Patients with chronic health needs are expected to gradually assume responsibility for health maintenance behavior as they move toward adulthood.
We sought to evaluate the influence of factors such as age, duration of disease, and gender by examining the self-reported health behaviors of adolescents with inflammatory bowel disease.
Dr Julia van Groningen evaluated that confidential voluntary surveys were administered to all inflammatory bowel disease outpatients over age 10 during a 4-month period.
Questions addressed responsibility for health behaviors such as medication, provider visits, and communication.
Patient participation during doctor visits was also assessed.
|35% of 19–21-year-olds scheduled appointments|
|Inflammatory Bowel Diseases|
Of 358 patients approached, 294 returned completed surveys.
The team found that respondents were 51% male, and 69% had Crohn's disease.
Patients took increasingly active roles, but by ages 19–21 only 45% ordered medication refills, and 50% picked up medication from pharmacy.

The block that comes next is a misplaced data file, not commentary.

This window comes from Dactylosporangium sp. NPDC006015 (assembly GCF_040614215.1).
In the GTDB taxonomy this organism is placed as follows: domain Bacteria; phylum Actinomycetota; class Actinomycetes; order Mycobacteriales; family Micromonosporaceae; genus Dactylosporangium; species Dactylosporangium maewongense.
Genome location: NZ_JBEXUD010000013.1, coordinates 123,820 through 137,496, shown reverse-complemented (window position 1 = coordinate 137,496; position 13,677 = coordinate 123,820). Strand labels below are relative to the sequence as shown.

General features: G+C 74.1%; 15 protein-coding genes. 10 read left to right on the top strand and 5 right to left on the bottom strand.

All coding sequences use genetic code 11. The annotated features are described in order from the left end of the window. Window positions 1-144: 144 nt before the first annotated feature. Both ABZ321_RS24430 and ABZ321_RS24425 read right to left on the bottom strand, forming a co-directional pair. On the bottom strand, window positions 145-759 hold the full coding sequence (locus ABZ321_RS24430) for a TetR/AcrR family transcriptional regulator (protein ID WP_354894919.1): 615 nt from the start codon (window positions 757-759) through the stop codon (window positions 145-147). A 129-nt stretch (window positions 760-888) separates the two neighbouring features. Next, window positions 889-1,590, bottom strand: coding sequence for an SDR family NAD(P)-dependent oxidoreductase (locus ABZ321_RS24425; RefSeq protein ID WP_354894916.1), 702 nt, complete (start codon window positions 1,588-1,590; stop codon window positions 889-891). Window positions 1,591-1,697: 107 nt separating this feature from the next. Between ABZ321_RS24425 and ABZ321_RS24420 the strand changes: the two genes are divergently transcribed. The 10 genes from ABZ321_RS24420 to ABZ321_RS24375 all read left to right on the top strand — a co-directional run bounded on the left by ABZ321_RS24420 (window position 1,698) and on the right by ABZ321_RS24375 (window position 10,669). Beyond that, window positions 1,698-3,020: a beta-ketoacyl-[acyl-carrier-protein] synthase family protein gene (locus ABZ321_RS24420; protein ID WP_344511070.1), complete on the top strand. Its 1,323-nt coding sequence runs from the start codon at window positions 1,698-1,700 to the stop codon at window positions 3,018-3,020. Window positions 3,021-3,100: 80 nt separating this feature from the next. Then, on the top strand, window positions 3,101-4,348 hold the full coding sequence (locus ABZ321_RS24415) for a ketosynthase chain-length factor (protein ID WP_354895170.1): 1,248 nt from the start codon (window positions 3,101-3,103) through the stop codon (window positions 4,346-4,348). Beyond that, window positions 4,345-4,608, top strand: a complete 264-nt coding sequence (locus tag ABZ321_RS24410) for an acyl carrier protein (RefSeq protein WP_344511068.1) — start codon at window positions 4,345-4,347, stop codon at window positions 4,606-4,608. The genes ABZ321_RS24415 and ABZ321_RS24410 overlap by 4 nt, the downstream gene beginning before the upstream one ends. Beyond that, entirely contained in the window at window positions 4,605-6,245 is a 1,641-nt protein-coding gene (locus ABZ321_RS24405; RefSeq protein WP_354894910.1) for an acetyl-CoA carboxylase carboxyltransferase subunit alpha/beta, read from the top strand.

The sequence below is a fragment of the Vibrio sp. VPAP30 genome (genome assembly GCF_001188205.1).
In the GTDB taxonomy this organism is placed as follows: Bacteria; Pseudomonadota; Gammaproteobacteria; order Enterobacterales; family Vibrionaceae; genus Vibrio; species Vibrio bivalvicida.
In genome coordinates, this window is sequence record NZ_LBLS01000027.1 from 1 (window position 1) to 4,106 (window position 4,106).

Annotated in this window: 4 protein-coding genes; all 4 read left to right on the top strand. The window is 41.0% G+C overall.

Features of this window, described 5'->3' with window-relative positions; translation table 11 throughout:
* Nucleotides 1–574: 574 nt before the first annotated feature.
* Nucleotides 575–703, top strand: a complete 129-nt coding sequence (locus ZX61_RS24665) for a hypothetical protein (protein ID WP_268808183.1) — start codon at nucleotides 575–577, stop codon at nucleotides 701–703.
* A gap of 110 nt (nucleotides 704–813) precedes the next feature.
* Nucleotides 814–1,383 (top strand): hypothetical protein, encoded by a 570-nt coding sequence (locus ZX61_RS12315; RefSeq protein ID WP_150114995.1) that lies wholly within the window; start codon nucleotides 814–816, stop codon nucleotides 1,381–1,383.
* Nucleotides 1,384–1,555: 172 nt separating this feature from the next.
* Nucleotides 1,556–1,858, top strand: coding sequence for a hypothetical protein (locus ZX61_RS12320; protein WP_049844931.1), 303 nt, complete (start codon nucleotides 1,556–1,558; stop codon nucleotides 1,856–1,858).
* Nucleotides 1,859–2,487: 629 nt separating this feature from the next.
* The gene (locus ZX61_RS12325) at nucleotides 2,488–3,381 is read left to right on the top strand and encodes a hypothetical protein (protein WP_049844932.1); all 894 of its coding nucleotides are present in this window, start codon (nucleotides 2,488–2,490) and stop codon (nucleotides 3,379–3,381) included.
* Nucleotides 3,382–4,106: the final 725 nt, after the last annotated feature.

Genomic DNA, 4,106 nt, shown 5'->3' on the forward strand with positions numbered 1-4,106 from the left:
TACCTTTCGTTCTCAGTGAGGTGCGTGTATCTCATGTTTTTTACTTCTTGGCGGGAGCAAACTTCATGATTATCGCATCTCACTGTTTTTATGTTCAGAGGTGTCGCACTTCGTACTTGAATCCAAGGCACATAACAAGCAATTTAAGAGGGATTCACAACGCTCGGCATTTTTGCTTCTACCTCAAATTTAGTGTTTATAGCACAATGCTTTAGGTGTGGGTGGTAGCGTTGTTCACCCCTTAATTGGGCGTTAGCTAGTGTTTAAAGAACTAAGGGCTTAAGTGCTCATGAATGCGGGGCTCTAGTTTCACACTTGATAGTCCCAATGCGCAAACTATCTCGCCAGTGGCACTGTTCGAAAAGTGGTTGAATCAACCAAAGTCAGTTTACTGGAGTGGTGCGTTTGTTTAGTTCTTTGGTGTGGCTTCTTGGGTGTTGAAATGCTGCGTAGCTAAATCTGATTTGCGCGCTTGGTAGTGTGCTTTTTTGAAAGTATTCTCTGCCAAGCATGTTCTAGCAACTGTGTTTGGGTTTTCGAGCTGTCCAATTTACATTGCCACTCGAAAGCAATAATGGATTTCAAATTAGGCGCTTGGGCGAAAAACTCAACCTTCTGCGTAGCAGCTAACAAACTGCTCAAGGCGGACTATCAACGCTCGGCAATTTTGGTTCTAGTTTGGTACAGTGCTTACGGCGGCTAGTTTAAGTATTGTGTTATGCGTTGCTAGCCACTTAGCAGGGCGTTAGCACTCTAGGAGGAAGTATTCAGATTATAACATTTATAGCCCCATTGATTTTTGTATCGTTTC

The research team observed that only 35% of 19–21-year-olds scheduled appointments, and 30% contacted providers between visits if problems arose.
Most patients could answer provider questions but fewer asked questions of the provider.
Males were less likely to order their own prescription refills or prepare questions.
Duration of disease did not change skill acquisition.
Dr van Groningen concludes, "Adolescents develop independence in managing their inflammatory bowel disease slowly, and many patients 18 years are still assisted by parents."
"Focus on specific skill acquisition may help patients with self-management skills expected in adult healthcare."